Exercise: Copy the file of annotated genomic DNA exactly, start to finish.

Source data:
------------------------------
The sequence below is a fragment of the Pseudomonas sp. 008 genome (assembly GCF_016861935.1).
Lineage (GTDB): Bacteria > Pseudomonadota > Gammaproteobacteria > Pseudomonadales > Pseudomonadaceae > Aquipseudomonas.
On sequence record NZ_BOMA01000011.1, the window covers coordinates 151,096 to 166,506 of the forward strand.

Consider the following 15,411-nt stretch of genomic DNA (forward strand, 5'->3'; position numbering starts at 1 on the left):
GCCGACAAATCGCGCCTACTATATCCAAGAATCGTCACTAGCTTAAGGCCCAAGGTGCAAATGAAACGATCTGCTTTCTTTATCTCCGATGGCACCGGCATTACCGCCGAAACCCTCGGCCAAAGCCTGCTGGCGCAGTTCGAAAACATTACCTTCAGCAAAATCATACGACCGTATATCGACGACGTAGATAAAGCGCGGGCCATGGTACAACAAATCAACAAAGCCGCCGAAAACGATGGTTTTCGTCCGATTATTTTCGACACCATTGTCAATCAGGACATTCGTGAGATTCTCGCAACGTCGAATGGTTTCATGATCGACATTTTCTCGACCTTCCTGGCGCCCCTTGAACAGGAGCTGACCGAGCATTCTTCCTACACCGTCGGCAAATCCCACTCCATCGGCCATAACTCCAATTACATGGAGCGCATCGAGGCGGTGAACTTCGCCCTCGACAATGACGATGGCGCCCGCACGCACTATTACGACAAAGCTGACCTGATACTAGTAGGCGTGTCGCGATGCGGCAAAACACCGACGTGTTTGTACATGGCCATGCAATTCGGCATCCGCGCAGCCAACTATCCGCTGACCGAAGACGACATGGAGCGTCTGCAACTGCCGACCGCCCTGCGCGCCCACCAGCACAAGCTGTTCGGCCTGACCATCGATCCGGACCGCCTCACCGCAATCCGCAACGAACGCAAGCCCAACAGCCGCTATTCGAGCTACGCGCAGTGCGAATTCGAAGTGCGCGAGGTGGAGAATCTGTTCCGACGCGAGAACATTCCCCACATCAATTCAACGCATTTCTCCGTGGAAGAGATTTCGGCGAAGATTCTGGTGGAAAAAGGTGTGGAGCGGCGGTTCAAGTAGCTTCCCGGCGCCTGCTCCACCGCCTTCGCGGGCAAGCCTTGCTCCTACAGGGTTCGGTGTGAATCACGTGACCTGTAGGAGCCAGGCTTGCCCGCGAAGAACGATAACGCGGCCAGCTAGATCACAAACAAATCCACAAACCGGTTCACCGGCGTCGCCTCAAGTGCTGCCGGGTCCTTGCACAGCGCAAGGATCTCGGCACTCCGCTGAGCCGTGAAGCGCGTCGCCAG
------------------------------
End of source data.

The sequence below is a fragment of the Pseudomonas sp. 008 genome (assembly GCF_016861935.1).
Lineage (GTDB): Bacteria > Pseudomonadota > Gammaproteobacteria > Pseudomonadales > Pseudomonadaceae > Aquipseudomonas.
On sequence record NZ_BOMA01000011.1, the window covers coordinates 151,096 to 166,506 of the forward strand.

Consider the following 15,411-nt stretch of genomic DNA (forward strand, 5'->3'; position numbering starts at 1 on the left):
GCCGACAAATCGCGCCTACTATATCCAAGAATCGTCACTAGCTTAAGGCCCAAGGTGCAAATGAAACGATCTGCTTTCTTTATCTCCGATGGCACCGGCATTACCGCCGAAACCCTCGGCCAAAGCCTGCTGGCGCAGTTCGAAAACATTACCTTCAGCAAAATCATACGACCGTATATCGACGACGTAGATAAAGCGCGGGCCATGGTACAACAAATCAACAAAGCCGCCGAAAACGATGGTTTTCGTCCGATTATTTTCGACACCATTGTCAATCAGGACATTCGTGAGATTCTCGCAACGTCGAATGGTTTCATGATCGACATTTTCTCGACCTTCCTGGCGCCCCTTGAACAGGAGCTGACCGAGCATTCTTCCTACACCGTCGGCAAATCCCACTCCATCGGCCATAACTCCAATTACATGGAGCGCATCGAGGCGGTGAACTTCGCCCTCGACAATGACGATGGCGCCCGCACGCACTATTACGACAAAGCTGACCTGATACTAGTAGGCGTGTCGCGATGCGGCAAAACACCGACGTGTTTGTACATGGCCATGCAATTCGGCATCCGCGCAGCCAACTATCCGCTGACCGAAGACGACATGGAGCGTCTGCAACTGCCGACCGCCCTGCGCGCCCACCAGCACAAGCTGTTCGGCCTGACCATCGATCCGGACCGCCTCACCGCAATCCGCAACGAACGCAAGCCCAACAGCCGCTATTCGAGCTACGCGCAGTGCGAATTCGAAGTGCGCGAGGTGGAGAATCTGTTCCGACGCGAGAACATTCCCCACATCAATTCAACGCATTTCTCCGTGGAAGAGATTTCGGCGAAGATTCTGGTGGAAAAAGGTGTGGAGCGGCGGTTCAAGTAGCTTCCCGGCGCCTGCTCCACCGCCTTCGCGGGCAAGCCTTGCTCCTACAGGGTTCGGTGTGAATCACGTGACCTGTAGGAGCCAGGCTTGCCCGCGAAGAACGATAACGCGGCCAGCTAGATCACAAACAAATCCACAAACCGGTTCACCGGCGTCGCCTCAAGTGCTGCCGGGTCCTTGCACAGCGCAAGGATCTCGGCACTCCGCTGAGCCGTGAAGCGCGTCGCCAG